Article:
However, for Ishaq, the most important indicator comes directly from the customers of GBM in Bahrain. “I need to see the demand of my customers, what they are asking for and what they want. Once I understand that I also look at the economic condition.” Putting these together, Ishaq decides on whether to recruit additionally, create another division, or to work with the head office.
As a system integrator, GBM provides an end-to-end technology infrastructure solution. This includes systems hardware, operating system including Unix or mainframe, middleware, databases, networking, security, backup, management and administration. It also maintains skilled resources in services, software, networking, infrastructure, datacentre, training, learning services, to train end-users on new implementations.
Banking and financial end-user customers in Bahrain typically require GBM to only provide and support the technology infrastructure, and not the application stack. While GBM does not provide support for the end-user applications running on its technology infrastructure, it also does not draw a hard line between the two. “This is the relation between me and the bank for the infrastructure, and there is relation between me and the application owner because it runs on my platform. Of course, we have to work together.”
While the business application is excluded in its deliverables, for both GBM and the end-user, this engagement still qualifies as an end-to-end solution. Ishaq justifies the reasons why both sides consider it to be such. “They do not want to sign multiple contracts one for hardware, one for software, one for training, one for networking. We can now give them an end-to-end solution and we look after it as a system integrator. It is very important that you integrate these together and keep one company responsible for this, providing project management.”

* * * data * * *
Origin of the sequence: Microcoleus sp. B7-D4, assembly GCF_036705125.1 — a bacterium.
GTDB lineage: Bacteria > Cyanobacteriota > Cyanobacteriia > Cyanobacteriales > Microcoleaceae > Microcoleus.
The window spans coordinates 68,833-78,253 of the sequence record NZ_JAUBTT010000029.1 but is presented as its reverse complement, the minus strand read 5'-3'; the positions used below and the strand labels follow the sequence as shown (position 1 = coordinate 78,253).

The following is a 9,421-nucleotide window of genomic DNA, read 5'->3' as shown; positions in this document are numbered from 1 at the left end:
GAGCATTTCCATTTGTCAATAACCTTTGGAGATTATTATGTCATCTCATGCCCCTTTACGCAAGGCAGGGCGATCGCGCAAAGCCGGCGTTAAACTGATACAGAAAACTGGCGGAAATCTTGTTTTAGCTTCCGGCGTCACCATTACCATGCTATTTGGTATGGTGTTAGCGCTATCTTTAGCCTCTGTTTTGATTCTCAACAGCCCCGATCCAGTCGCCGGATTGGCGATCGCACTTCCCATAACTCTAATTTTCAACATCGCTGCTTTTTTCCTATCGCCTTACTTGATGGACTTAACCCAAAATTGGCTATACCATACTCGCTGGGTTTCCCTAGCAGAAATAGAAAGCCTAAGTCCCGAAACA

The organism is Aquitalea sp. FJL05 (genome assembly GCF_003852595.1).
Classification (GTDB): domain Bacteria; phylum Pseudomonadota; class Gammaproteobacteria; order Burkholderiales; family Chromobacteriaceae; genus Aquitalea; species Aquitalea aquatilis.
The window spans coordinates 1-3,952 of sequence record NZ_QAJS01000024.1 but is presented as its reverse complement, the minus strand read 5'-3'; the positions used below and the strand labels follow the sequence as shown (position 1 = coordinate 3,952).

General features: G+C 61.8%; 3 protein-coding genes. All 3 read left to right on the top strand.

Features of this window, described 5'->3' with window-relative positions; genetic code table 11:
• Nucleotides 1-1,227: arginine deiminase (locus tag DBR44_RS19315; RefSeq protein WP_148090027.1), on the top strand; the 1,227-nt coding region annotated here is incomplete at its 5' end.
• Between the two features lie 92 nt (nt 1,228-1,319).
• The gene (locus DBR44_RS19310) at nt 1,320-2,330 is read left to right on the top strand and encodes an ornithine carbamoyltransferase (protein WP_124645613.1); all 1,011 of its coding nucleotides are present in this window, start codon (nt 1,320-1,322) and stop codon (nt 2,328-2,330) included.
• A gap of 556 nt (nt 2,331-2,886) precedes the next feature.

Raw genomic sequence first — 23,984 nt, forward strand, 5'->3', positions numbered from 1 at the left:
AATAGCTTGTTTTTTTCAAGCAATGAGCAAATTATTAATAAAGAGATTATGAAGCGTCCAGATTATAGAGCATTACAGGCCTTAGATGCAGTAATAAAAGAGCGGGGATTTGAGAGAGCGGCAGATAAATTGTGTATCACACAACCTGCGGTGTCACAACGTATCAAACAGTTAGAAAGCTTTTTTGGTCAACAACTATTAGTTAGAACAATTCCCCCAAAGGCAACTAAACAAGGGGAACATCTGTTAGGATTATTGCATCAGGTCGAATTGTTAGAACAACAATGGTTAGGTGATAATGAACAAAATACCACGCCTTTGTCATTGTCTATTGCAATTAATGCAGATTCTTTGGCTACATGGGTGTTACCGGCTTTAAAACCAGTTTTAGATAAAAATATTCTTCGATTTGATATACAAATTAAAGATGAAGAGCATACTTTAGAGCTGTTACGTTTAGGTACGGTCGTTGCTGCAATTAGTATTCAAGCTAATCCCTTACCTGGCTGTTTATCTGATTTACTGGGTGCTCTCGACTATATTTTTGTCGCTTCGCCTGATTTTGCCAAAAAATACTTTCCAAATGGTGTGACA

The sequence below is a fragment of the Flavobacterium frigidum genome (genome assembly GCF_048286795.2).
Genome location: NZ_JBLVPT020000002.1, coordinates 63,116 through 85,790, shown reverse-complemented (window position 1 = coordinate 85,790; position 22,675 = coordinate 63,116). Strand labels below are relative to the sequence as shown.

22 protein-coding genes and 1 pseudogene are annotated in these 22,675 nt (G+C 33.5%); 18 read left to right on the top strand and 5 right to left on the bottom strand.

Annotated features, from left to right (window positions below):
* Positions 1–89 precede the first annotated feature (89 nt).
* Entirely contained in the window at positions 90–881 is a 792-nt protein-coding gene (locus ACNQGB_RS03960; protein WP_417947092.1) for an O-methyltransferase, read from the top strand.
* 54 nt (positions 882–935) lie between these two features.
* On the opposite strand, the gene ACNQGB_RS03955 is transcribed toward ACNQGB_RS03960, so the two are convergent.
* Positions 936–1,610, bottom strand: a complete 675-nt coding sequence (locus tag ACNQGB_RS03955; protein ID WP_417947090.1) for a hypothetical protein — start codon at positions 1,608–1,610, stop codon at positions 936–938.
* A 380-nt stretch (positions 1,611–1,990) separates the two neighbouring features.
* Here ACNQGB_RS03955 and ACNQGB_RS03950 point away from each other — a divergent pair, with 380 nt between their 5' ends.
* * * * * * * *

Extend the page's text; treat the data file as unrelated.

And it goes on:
As a system integrator, GBM and its operations do not play the volume priced agreement, which are mostly useful when applied for run-rate technology items, and in reseller sell-out agreements. Any vendor pricing discounts are only applied for customers when there is an end-to-end solution being supplied.
In order to reach these high standards of technology competency across the region, GBM has invested in building deep relationships with its vendor partners. This is characterised by GBM receiving the highest level of channel partner recognition from most of its vendor partners. These recognitions are awarded based on sales turnover and the number and level of skilled resources.
Nofal further explains the vendor relationships across the operations. “IBM is very much in the DNA of the organisation’s business since its creation and we have a very special relationship with them. We have grown to become by far the largest Cisco partner in the region and one of the top ten in EMEA. That has been the case for a couple of years now. But it is not only about the size of the business, it is the reflection of our capabilities as well.”